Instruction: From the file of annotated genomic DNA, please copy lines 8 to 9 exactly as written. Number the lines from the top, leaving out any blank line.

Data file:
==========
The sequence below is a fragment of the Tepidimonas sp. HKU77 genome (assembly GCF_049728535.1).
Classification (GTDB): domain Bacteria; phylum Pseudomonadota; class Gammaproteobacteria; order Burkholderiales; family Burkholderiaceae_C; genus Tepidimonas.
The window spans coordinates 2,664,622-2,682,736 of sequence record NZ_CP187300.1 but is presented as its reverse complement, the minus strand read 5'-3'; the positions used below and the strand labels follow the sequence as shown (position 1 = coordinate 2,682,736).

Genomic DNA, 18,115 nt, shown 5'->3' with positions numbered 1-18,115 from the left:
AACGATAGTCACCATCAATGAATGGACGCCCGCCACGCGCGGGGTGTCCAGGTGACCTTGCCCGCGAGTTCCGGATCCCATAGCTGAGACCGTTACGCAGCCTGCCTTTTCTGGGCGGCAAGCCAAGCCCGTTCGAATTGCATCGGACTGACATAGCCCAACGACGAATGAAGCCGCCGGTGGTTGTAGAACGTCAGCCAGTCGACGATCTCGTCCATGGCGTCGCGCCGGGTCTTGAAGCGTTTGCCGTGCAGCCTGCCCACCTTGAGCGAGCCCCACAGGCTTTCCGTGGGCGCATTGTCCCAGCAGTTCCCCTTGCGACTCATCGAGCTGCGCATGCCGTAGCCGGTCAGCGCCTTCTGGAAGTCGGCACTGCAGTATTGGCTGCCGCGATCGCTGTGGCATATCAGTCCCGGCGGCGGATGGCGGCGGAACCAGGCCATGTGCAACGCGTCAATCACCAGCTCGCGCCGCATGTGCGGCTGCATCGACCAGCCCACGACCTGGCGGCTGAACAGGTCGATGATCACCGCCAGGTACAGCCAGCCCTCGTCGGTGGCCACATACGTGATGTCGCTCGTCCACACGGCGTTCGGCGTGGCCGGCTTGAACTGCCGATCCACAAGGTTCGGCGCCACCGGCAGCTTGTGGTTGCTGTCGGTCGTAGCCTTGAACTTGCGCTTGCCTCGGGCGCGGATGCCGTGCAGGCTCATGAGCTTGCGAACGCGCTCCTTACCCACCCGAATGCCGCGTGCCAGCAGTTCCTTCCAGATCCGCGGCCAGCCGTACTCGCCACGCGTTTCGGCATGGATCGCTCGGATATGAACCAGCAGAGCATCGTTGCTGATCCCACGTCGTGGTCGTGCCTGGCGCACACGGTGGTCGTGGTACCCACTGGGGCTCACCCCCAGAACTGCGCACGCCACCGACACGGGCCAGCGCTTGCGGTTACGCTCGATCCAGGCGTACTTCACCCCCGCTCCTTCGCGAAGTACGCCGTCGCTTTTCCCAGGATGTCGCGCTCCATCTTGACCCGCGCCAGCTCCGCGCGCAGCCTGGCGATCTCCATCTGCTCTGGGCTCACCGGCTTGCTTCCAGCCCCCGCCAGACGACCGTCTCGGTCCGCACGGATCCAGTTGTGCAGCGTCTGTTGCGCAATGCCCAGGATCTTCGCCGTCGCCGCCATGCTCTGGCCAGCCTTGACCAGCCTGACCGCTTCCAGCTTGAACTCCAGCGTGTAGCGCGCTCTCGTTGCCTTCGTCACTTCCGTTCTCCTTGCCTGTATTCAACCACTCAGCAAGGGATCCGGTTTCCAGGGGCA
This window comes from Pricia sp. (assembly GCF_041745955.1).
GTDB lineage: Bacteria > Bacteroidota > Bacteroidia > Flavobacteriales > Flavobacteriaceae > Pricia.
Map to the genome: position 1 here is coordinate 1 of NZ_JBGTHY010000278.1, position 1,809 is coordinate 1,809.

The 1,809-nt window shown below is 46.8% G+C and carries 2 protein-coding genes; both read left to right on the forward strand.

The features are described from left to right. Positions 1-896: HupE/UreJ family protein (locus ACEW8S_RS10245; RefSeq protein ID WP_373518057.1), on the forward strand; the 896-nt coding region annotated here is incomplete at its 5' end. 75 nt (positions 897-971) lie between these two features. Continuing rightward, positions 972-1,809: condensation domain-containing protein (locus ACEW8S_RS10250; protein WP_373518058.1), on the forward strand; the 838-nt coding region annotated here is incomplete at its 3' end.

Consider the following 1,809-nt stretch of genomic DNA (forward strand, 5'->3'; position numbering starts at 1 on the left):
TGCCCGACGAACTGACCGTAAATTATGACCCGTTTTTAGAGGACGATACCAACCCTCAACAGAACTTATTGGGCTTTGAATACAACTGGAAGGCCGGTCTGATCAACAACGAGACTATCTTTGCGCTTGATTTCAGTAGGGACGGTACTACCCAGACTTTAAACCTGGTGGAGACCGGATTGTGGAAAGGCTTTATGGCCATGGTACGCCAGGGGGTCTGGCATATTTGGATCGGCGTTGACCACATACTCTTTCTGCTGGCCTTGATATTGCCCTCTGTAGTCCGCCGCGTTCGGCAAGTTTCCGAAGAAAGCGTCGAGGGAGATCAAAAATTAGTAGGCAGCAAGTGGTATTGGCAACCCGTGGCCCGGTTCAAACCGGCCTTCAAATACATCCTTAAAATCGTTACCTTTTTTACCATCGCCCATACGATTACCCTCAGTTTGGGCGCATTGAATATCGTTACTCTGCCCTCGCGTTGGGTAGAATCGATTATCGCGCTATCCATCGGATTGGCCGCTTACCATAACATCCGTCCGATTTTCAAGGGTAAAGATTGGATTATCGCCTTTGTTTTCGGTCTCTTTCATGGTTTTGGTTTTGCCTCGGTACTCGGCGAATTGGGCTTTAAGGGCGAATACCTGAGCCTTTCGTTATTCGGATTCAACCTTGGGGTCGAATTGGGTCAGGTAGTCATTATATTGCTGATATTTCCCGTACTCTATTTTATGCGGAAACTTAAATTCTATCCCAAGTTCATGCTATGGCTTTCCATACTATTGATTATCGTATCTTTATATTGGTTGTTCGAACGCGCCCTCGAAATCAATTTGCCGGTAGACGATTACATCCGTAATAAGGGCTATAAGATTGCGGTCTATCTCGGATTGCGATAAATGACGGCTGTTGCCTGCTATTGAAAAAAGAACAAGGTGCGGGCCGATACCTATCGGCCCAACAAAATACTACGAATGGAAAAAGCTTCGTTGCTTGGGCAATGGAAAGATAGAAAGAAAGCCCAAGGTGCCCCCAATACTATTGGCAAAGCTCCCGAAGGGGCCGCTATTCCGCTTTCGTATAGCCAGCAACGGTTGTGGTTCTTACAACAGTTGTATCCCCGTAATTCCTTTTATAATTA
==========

Map to the genome: position 1 here is coordinate 1 of NZ_JBGTHY010000278.1, position 1,809 is coordinate 1,809.

The 1,809-nt window shown below is 46.8% G+C and carries 2 protein-coding genes; both read left to right on the forward strand.